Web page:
Before we travelled to Chile, I was convinced that almost all South Americans were robbers and bandits. Exaggeration promotes understanding, but I believed it was almost certain that we would be attacked and taken away as hostages to the jungle for the next four years. The truth was that the Chileans, I met, were agreeable, upstanding and helpful people. I have, for instance, never before experienced every single car stopping at a zebra crossing to let pedestrians cross the street. One mustn’t generalise, of course, not even when it comes to South Americans. And here I fortunately got rid of one of my prejudices.
What prejudices no. 77’s subsequent travelling companions may have banished, I don’t know. But I firmly believe that the little yellow plastic duck has continued to make a difference, if not only at the subconscious level.
Memorial run for terror victims
From Chile, no. 77 flew with another runner, Kerm Trout to Texas and then on to San Diego to Kathy Loper, who took it with her on a Memorial run for the victims of the Boston Marathon. The Massachusetts capital had distinguished itself in 1972 by being the first place in the world to allow women to run the marathon. Now this great run was on everybody’s lips once more, when an atrocious terror attack had struck the event several weeks previously.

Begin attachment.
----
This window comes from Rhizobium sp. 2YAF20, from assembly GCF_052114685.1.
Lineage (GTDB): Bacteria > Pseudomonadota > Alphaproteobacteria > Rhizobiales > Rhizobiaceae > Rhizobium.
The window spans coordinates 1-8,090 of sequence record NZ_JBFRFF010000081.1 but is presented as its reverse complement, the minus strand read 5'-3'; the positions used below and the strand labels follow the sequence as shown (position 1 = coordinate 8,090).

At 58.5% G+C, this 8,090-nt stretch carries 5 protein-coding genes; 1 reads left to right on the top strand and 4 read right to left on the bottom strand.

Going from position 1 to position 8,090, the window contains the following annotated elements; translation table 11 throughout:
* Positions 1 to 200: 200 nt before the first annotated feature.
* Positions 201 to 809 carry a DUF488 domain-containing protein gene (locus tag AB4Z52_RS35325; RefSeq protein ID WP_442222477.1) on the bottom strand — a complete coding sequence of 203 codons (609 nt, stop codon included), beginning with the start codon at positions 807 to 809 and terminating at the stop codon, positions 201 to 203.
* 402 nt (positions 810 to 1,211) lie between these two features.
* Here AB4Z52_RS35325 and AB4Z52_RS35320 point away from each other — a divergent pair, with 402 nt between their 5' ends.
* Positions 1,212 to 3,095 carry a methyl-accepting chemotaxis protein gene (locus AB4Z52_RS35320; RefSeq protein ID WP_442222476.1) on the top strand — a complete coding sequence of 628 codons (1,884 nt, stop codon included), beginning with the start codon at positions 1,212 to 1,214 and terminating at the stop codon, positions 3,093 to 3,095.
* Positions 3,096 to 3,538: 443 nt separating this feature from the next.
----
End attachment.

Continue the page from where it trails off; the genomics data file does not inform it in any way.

In May, Kathy took the duck with her to China, where it ran The Great Wall Marathon with me. From there it went to Australia via Singapore with Fran and Dave, where it, among other things, visited a national park before being returned to Denmark by post.
90 degrees North
The little ducks never got the chance to relax, because now it was to head for the North Pole together with Elisabeth. After stopovers in Helsinki and Murmansk, it continued its journey on a Russian icebreaker until it reached its final destination of 90 degrees north.
On the last leg of its world tour, the duck accompanied an Albatros guide on the way to Africa, where no. 77 visited Karen Blixen’s farm, just as I had done before. Within less than six months, duck no. 77 had completed its world tour and secured its Grand Slam.